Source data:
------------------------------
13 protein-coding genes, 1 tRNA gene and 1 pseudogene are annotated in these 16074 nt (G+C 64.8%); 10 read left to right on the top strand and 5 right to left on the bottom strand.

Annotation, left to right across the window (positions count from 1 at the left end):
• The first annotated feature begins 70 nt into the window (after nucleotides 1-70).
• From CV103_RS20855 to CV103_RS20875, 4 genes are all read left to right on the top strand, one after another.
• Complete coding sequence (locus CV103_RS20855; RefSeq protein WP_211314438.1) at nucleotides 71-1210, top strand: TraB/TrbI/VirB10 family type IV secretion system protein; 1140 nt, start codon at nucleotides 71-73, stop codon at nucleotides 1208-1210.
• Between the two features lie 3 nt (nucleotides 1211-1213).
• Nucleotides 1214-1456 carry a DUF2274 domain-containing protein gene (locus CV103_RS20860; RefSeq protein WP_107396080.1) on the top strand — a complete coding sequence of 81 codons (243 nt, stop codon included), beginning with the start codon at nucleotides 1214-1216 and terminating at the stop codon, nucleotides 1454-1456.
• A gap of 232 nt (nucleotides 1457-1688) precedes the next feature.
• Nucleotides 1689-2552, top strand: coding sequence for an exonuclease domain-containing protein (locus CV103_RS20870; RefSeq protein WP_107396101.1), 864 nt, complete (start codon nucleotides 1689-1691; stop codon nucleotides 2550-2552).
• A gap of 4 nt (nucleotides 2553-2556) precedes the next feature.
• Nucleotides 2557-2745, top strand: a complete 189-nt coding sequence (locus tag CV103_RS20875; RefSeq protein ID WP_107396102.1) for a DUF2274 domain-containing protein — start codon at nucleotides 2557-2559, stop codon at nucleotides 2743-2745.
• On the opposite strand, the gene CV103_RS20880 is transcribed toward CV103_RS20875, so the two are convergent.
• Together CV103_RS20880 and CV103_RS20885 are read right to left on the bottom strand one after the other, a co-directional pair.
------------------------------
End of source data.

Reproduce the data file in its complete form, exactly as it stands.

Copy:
13 protein-coding genes, 1 tRNA gene and 1 pseudogene are annotated in these 16074 nt (G+C 64.8%); 10 read left to right on the top strand and 5 right to left on the bottom strand.

Annotation, left to right across the window (positions count from 1 at the left end):
• The first annotated feature begins 70 nt into the window (after nucleotides 1-70).
• From CV103_RS20855 to CV103_RS20875, 4 genes are all read left to right on the top strand, one after another.
• Complete coding sequence (locus CV103_RS20855; RefSeq protein WP_211314438.1) at nucleotides 71-1210, top strand: TraB/TrbI/VirB10 family type IV secretion system protein; 1140 nt, start codon at nucleotides 71-73, stop codon at nucleotides 1208-1210.
• Between the two features lie 3 nt (nucleotides 1211-1213).
• Nucleotides 1214-1456 carry a DUF2274 domain-containing protein gene (locus CV103_RS20860; RefSeq protein WP_107396080.1) on the top strand — a complete coding sequence of 81 codons (243 nt, stop codon included), beginning with the start codon at nucleotides 1214-1216 and terminating at the stop codon, nucleotides 1454-1456.
• A gap of 232 nt (nucleotides 1457-1688) precedes the next feature.
• Nucleotides 1689-2552, top strand: coding sequence for an exonuclease domain-containing protein (locus CV103_RS20870; RefSeq protein WP_107396101.1), 864 nt, complete (start codon nucleotides 1689-1691; stop codon nucleotides 2550-2552).
• A gap of 4 nt (nucleotides 2553-2556) precedes the next feature.
• Nucleotides 2557-2745, top strand: a complete 189-nt coding sequence (locus tag CV103_RS20875; RefSeq protein ID WP_107396102.1) for a DUF2274 domain-containing protein — start codon at nucleotides 2557-2559, stop codon at nucleotides 2743-2745.
• On the opposite strand, the gene CV103_RS20880 is transcribed toward CV103_RS20875, so the two are convergent.
• Together CV103_RS20880 and CV103_RS20885 are read right to left on the bottom strand one after the other, a co-directional pair.